In 2015, celebrity Israeli chef Haim Cohen, famous for his Middle Eastern style home cooking, praised the grain and offered recipes in Yediot Aharonot, Israel’s main newspaper, gushing about how freekeh “loves lamb, goes crazy for olive oil, connects to Arab cuisine, connects to vegetables” and “always adores itself.”

More simply described, freekeh has a chewy toothsome feel similar to bulgur wheat, but carries a much richer, slightly smoky flavor.

It is commonly sold in whole and cracked versions, which differ in cooking times and uses.

Larger grains are commonly described as being used like rice, although the cooking method requires occasional stirring. Smaller freekeh grains can be added to soup in place of pasta or rice, used in salads, as a filler in veggie burgers, and even ground up as a healthy flour alternative.

Kosher cooking blogger and cookbook author Chanie Apfelbaum lists freekeh as a pantry staple in Millennial Kosher, alongside other grains like faro and barley.

Haaretz writer Vered Guttman made the case for freekeh being the new hip grain of 2012, but it was Erez Komarovsky who is widely credited with bringing the grain back to Israeli cuisine.

Komarovsky resides in the Galilean town of Mitzpe Matat, where he offers cookery courses out of his beautiful house overlooking pastoral landscapes.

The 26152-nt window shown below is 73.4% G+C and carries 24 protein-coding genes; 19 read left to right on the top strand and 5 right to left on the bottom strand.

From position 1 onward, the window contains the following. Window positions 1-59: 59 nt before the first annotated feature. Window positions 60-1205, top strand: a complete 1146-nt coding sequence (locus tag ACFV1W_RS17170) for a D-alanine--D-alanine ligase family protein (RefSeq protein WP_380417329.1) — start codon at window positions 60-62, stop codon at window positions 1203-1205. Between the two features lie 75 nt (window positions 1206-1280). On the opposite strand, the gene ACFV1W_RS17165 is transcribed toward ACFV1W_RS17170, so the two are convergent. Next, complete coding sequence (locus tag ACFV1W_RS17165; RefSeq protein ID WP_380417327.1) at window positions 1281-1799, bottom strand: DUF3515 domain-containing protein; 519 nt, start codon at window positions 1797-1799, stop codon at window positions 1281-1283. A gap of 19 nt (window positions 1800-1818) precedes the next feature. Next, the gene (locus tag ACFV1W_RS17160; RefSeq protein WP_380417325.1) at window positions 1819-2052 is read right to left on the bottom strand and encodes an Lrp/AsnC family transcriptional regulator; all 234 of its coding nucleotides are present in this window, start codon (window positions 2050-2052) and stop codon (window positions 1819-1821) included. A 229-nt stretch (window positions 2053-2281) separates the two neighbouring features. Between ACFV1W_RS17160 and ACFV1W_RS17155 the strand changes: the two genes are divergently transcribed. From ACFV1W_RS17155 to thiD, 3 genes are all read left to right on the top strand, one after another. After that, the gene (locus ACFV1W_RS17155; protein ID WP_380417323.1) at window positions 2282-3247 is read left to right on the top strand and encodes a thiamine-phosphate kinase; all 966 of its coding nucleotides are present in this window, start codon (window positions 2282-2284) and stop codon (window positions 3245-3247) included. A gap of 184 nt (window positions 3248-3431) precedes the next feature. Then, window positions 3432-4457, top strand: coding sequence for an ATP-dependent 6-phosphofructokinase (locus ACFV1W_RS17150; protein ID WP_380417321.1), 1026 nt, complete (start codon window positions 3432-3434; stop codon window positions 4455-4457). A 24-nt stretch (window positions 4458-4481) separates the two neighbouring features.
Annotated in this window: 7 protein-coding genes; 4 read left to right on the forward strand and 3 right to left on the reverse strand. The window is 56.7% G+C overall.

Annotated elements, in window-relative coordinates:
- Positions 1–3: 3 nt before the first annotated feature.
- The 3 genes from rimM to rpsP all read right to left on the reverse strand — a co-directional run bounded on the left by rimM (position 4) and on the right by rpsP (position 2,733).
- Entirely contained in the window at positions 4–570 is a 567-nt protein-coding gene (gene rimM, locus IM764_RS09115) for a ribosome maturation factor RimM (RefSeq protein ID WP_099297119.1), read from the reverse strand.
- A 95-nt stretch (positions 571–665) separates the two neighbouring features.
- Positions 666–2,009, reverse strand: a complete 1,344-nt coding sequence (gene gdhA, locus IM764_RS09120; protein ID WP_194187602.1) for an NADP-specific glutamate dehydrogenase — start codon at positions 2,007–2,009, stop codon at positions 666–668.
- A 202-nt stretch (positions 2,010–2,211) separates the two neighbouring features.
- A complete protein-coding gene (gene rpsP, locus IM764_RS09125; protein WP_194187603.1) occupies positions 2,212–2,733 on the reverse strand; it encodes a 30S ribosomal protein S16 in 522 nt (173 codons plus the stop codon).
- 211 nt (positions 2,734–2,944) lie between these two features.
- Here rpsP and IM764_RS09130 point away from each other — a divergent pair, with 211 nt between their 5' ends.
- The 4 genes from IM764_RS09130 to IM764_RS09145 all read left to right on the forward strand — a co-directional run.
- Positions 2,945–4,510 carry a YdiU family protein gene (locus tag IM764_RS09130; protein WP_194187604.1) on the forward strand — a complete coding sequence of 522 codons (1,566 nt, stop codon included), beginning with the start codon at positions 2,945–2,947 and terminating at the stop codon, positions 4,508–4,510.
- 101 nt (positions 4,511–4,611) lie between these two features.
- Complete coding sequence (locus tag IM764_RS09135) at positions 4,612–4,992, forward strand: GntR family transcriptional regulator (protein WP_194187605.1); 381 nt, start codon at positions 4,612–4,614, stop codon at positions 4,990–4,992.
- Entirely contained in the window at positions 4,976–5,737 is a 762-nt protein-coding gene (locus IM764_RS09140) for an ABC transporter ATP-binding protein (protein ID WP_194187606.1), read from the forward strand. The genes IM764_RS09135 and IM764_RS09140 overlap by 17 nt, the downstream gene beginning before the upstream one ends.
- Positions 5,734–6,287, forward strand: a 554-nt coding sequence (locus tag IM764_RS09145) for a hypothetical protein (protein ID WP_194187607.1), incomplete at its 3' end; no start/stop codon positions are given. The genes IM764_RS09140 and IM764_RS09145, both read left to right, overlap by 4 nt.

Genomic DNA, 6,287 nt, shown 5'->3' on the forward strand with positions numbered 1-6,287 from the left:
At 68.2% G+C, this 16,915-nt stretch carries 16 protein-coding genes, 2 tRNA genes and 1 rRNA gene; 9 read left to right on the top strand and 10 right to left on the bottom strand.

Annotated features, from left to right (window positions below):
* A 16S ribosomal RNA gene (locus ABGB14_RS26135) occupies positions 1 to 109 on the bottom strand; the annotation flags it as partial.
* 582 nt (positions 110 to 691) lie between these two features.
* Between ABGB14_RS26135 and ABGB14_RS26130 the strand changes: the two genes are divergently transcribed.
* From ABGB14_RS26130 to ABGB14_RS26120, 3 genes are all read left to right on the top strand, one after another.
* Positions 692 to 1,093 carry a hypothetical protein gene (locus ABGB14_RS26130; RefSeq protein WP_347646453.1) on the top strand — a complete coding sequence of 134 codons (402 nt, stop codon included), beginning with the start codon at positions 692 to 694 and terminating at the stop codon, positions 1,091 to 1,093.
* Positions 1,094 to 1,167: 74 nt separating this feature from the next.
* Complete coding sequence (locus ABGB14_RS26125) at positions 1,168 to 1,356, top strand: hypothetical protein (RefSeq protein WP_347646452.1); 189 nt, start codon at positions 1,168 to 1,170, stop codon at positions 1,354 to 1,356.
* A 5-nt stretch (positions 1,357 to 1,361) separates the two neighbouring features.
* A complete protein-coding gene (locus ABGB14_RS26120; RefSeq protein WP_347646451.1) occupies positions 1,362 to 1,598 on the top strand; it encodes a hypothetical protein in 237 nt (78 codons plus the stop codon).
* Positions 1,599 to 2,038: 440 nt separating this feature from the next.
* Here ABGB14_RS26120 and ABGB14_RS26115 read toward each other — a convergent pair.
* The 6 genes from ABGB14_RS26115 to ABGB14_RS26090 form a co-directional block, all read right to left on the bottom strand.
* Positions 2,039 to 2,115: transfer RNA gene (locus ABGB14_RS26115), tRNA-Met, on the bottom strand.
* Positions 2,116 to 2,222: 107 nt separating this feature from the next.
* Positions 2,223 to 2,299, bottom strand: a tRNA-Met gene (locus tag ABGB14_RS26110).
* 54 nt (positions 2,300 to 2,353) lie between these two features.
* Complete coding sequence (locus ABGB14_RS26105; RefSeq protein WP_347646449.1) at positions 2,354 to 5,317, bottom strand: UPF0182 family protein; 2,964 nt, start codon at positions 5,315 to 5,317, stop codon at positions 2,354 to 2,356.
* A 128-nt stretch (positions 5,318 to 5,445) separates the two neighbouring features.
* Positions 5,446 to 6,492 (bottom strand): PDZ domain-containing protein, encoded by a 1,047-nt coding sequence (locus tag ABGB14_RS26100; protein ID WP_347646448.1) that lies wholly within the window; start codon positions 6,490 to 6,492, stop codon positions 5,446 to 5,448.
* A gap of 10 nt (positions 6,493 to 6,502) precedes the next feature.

He is a cookbook author and television personality, also credited with bringing sourdough bread onto the radar of everyday Israelis in the mid-1990s through his café-bakery chain, Lechem Erez.

According to cookbook author Jigal Krant, Komarovsky saw the grain being used by his Arab neighbors in the Galilee and started using it in Israeli dishes. It trickled down to Tel Aviv’s trendiest eateries.

Freekeh can also be found on the menus of Arab chef restaurants like Lux in Haifa, a seafood-focused Galilean bistro where freekeh appears in a series of dishes, including one where it is sautéed into risotto with wild spinach and served with red drum fish.

Raed Nakhleh is a product of Shfaram’s famous coffee dynasty, Nakhleh. Producing a popular brand of Arab-style coffee, as well as spices, nuts and seeds sold in stores all over Israel, the coffee heir set his sights on making freekeh into a more accessible grain internationally, bringing it to his adopted home of London under the name Fire Grain.

His line of three spiced instant freekeh mixes is produced in the Galilee.

They won second prize at the Guild of Fine Food’s Great Taste Awards in England and were among eight finalists in the Health and Wellness food category at the World Food Innovation Awards in 2019.

While ancient Israeli food culture seemed long lost in the first decades of the state of Israel, recent ones have seen a return to the local seasonal cuisine of our ancestors.

Like boutique wine, olive oil and other specialties that were slowly revived, it’s all about giving the local foods their due in modern Israeli cooking.

Whether you find yourself hashtagging #FreekehFriday and buying the grain at your local Trader Joe’s, or seeking it out at the shuk in Nazareth, freekeh gives us something wholesome and multicultural that we can all sink our teeth into, 2,000 years later.

Copyright © 2020 by the Intermountain Jewish News